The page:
The French prosecutor (pictured) probing a massive scandal linked to L'Oreal billionaire Liliane Bettencourt handed over the investigation to independent judges Friday following criticisms of his handling of the probe.
A French state prosecutor on Friday said he would relinquish control of preliminary inquiries into a sprawling politico-financial scandal linked to France’s richest woman, the L’Oreal billionaire Liliane Bettencourt.
Philippe Courroye, who is widely regarded as being close to French President Nicolas Sarkozy and the political circle allegedly implicated in the scandal, handed over the investigation to three judges.
In France, judges, unlike state prosecutors, are independent from the authority of the justice ministry.
The handover came days after Courroye’s direct superior, Versailles state prosecutor Philippe Ingall-Montagnier, requested him to relinquish control of the inquiry. It marked a stinging rebuke of Courroye, who has come under intense criticism from opposition politicians and magistrates’ unions for his handling of the case.
The inquiry into the scandal, dubbed the Bettencourt Affair in France, involves multiple accusations, including tax evasion by Bettencourt and claims of illegal campaign donations to the ruling UMP party. Criticisms over the inquiry has further complicated an already murky affair and raised concerns about the independence of France’s judiciary.
'An unfinished symphony'
Shortly after handing over the case, Courroye said he was “deeply disappointed” at having to surrender it. “If I were a musician this would be an unfinished symphony,” he told Europe 1 radio station.
The Nanterre prosecutor has been accused of shielding Sarkozy and his embattled labour minister, Eric Woerth, from investigations into the Bettencourt scandal. Courroye has vehemently denied the accusations.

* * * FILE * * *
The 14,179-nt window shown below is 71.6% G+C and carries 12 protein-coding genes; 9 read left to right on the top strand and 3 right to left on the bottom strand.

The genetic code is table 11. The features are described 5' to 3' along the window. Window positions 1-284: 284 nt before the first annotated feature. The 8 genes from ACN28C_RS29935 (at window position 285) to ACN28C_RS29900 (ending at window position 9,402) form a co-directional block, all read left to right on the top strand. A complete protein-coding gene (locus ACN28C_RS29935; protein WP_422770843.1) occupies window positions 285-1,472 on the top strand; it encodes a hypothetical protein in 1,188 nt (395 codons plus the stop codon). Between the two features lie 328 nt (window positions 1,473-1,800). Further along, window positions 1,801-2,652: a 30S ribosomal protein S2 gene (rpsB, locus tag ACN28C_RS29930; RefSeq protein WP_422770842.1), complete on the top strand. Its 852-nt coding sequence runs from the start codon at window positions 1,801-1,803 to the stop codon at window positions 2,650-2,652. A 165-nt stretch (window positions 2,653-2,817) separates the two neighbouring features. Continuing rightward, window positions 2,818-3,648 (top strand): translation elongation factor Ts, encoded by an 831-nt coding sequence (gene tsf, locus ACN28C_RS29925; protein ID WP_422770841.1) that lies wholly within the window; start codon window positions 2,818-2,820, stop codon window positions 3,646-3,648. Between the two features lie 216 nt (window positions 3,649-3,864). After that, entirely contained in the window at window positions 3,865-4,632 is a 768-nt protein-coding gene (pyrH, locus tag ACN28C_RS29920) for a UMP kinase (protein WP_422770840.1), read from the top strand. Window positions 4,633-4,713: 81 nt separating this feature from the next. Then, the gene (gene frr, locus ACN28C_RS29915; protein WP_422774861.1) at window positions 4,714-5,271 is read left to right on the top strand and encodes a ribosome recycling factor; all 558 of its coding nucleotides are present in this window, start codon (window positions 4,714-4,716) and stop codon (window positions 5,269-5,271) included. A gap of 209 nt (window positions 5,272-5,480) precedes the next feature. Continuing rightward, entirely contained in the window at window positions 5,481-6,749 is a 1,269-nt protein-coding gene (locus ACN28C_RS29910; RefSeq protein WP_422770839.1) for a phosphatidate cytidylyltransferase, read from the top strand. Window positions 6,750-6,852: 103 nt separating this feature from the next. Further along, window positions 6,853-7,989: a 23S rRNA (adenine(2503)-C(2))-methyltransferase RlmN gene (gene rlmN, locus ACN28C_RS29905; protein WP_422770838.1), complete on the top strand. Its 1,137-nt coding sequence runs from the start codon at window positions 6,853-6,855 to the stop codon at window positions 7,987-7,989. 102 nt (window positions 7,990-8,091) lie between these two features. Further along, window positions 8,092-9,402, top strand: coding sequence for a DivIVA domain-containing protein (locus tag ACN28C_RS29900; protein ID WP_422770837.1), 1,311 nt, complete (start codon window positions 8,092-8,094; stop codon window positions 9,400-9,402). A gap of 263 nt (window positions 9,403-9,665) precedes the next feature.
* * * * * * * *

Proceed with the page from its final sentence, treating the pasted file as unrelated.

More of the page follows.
But his position was further undermined last week after it emerged he had asked police to seize details of telephone calls made by journalists probing a separate aspect of the Bettencourt saga, one assigned to Courroye’s arch foe at the Nanterre court of justice, independent magistrate Isabelle Prévost-Desprez.
Scandal takes a sinister turn
Claims of interference with the work of journalists investigating the Bettencourt scandal appeared to take a more sinister turn this week amid reports of disappearing laptops and CD-ROMs at the newsrooms of Le Monde, Le Point and Mediapart, the online media organization that first probed the scandal’s political ramifications.
The labour minister has been accused of turning a blind eye to massive tax evasion by Bettencourt while also accepting illegal donations from the L’Oreal heiress on behalf of the UMP party.
Woerth and the government have repeatedly denied any wrongdoing.
Woerth’s predicament got worse when it emerged last month that he had endorsed a request for a Legion d’honneur, France’s highest state decoration, for his wife’s employer and Bettencourt wealth manager Patrice de Maistre.
Date created : 2010-10-29